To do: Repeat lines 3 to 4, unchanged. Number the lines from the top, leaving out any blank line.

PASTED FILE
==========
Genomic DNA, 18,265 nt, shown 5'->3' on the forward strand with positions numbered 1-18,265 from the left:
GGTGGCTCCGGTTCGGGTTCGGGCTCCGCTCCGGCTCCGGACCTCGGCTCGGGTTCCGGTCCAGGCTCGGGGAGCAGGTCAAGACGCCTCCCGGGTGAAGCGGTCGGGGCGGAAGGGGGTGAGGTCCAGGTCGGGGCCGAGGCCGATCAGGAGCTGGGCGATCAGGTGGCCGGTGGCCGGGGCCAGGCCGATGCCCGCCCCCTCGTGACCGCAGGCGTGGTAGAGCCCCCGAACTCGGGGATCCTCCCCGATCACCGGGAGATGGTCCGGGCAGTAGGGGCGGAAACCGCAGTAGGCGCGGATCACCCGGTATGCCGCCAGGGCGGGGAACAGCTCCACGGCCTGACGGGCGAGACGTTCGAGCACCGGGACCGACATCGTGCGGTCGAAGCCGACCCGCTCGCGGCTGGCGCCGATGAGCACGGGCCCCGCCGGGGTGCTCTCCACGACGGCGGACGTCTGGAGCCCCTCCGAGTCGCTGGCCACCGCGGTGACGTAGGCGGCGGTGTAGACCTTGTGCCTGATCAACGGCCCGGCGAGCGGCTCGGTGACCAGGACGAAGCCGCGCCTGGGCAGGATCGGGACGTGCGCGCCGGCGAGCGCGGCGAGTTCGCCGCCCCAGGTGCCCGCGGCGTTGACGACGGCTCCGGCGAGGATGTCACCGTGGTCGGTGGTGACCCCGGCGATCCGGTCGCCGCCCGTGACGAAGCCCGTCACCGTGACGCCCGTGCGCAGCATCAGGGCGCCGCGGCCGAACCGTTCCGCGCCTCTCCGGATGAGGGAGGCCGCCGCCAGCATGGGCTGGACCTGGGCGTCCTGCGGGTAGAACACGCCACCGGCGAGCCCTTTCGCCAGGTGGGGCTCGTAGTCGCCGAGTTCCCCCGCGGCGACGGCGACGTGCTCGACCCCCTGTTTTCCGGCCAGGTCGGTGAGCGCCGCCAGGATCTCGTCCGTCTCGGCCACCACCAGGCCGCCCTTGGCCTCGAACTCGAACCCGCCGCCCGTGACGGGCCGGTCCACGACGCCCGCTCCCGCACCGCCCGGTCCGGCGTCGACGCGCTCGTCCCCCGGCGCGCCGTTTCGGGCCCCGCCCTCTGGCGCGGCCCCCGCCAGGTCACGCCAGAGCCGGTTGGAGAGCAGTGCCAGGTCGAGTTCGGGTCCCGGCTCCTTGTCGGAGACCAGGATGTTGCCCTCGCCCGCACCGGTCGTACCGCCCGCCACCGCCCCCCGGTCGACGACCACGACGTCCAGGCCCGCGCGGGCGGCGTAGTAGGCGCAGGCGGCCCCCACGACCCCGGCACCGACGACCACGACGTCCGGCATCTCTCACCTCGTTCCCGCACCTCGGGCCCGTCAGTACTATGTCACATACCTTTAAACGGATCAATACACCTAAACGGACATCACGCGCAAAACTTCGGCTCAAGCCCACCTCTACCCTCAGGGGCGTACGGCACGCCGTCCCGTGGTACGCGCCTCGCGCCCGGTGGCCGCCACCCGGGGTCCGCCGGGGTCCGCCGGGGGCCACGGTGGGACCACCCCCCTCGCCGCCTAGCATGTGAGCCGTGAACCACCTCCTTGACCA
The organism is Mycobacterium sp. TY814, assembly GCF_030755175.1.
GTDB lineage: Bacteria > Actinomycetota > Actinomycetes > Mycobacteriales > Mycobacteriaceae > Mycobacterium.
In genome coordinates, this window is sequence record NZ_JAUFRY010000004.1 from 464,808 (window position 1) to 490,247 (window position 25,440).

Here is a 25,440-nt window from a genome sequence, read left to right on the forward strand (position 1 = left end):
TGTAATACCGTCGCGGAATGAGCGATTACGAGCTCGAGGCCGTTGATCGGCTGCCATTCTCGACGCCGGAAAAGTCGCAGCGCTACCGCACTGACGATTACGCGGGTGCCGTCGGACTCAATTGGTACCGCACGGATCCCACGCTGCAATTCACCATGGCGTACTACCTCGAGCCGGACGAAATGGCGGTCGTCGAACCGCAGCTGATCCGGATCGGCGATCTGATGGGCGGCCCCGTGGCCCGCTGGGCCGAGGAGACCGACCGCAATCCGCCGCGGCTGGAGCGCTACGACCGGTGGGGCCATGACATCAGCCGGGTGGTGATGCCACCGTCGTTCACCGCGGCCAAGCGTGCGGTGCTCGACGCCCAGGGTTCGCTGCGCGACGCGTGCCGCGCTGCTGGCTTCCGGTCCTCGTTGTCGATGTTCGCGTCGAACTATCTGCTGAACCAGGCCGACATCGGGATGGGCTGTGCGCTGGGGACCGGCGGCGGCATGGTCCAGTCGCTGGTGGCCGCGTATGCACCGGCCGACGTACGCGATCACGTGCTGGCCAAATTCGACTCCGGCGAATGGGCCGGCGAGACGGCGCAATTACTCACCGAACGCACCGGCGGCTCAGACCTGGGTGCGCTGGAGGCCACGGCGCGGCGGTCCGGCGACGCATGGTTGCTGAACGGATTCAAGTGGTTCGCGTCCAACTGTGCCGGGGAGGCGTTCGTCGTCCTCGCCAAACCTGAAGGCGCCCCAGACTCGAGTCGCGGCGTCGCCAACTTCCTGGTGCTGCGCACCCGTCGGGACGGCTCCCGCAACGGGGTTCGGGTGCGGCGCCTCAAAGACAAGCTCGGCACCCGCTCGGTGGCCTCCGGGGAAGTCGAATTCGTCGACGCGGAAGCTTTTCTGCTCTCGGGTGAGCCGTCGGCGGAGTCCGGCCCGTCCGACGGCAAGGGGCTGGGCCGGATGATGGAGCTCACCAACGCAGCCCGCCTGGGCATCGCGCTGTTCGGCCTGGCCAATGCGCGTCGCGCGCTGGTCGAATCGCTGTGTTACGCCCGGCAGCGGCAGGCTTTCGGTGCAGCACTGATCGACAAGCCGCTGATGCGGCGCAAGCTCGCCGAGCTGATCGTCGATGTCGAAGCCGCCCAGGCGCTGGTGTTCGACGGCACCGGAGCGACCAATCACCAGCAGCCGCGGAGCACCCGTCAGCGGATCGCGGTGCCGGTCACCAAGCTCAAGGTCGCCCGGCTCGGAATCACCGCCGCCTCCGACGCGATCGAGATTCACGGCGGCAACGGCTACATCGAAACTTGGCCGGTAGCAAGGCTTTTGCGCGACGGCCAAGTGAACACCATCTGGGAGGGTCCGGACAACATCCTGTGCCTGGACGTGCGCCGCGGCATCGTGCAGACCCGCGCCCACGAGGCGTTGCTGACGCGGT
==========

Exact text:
The organism is Mycobacterium sp. TY814, assembly GCF_030755175.1.
GTDB lineage: Bacteria > Actinomycetota > Actinomycetes > Mycobacteriales > Mycobacteriaceae > Mycobacterium.